It’s now September and player hype is bountiful with so many major releases coming up in the next couple of months. No doubt we’re cautiously optimistic about some games while a few likely have us hook-line-and-sinker already!
Let’s first consider the sad reality of gaming, however, because there is always at least one game that doesn’t live up to our expectations. Whether it’s because it was falsely advertised, over-hyped, not what we were expecting, the game was full of bugs, or maybe it simply wasn’t very good. It happens, it sucks, and we want to hear your stories.
If you have ever been disappointed in a game – any game, ever – please tell us about it, and you could score yourself a custom PS4 controller, courtesy of our friends over at Down Unda Gaming. Just fill out the form below to enter.
Winner: Reece Schrader
Game Title: Dead Island
Dead Island. We all know the trailer, of how beautiful it looked, the dramatic story of the family being killed by zombies during their holiday, and then came the “game”…just…yeah.
Dead Island seemed like an average zombie styled game. It had no specialty to it, nothing that made it stand out, no award winning feature no one had seen before, just your average MA15+ Zombie Action Game that was full of gore, missions that would make you run from one side of the map to the other, average combat and HORRIBLE vehicle controls. There was barely any customization when it came to character skills, one character was EXTREMELY OP (Yeah, we’re looking at you, Logan) and the voice acting just felt plain boring.
The game did have its moments when it made you go, “OH SH*T RUN!” but even that was rare. The game made you do all these missions, making you feel as if you were doing something helpful, but when you hit the end of the game and see the ending (CONTAINS SPOILERS) where you’re told that the island is about to be nuked, it makes you feel like everything you did was just a waste of sweet, delicious time.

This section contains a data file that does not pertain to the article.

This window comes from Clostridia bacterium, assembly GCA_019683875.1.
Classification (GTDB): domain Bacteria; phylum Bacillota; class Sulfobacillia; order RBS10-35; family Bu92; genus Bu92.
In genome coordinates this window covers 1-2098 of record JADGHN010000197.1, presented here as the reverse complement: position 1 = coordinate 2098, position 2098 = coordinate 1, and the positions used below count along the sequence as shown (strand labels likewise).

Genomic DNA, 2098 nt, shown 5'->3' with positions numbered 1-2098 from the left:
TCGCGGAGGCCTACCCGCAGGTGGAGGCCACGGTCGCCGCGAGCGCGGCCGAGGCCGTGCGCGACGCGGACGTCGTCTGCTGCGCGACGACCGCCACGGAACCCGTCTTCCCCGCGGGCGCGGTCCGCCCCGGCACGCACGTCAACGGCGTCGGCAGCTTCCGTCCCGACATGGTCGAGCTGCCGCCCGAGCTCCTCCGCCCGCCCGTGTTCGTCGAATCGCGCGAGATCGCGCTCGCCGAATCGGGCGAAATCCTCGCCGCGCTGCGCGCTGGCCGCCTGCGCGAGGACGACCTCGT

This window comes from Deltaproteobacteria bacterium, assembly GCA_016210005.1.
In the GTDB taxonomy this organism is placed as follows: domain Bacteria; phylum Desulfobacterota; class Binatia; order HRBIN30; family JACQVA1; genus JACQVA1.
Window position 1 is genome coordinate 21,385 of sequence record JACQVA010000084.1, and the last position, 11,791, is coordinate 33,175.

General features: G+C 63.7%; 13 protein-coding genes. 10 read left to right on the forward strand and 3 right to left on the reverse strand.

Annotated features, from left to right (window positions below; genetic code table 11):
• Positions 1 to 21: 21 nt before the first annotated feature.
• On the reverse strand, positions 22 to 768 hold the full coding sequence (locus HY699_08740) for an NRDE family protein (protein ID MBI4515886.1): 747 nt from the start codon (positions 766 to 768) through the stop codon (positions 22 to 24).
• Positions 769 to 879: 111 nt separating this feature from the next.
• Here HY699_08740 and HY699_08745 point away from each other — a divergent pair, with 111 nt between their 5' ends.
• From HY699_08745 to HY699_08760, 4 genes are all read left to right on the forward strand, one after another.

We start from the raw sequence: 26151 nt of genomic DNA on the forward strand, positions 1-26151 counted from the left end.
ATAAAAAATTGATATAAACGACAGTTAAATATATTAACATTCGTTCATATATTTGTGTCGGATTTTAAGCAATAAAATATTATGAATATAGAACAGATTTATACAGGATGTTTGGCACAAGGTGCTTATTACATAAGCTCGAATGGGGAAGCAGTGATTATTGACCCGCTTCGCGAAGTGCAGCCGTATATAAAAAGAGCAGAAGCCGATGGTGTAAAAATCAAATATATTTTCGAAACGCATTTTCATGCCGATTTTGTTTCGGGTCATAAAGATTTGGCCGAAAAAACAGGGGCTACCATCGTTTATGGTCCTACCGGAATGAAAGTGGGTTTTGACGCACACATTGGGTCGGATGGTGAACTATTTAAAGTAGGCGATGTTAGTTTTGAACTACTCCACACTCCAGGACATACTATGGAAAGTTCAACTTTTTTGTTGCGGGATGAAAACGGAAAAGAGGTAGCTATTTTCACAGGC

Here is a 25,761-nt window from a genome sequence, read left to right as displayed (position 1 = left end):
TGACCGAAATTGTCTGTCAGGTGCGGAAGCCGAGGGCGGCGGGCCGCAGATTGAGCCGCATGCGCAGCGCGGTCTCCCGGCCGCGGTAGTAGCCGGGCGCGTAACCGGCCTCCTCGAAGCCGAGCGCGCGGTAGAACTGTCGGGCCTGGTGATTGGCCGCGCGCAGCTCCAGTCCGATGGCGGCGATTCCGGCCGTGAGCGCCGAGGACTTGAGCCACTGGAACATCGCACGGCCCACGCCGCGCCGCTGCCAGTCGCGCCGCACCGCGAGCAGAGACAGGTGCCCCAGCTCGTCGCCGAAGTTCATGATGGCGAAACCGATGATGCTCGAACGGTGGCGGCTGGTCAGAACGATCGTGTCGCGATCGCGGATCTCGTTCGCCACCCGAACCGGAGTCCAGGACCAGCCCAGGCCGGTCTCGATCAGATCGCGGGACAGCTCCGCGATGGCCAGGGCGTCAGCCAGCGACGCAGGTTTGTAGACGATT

Overall, the game was basically a chore.
Runner-Up: Samuel Joynt
Game Title: Lightning Returns: Final Fantasy XIII
While I braved the narrow corridors of Final Fantasy XIII, and the strange decision to focus on the hero’s sister in Final Fantasy XIII-2, I still found pleasure in the environments of the first and the tragic, time-jumping story of the second game.
“Oh cool,” I thought to myself, as Lightning was brought back as the protagonist for the final game in the series, and the combat was much crisper than ever; how bitterly disappointed I was that the game turned out to be a series of fetch quests, delivered to you in a string of non-voiced conversations with NPCs who looked awful, all the while you are made to stress about taking any time to enjoy yourself as a countdown clock rushes to prematurely end the game for you if you are not careful.
There was no real fear brought about by this gameplay choice, such as one scary-ass moon crashing into the world in Majora’s Mask; instead it was more of a “crap, if I don’t get this done in time I’m going to have to drag myself through all this garbage again.” A miserable end to a series of games that, while flawed, still provided a few interesting wrinkles up until this abomination.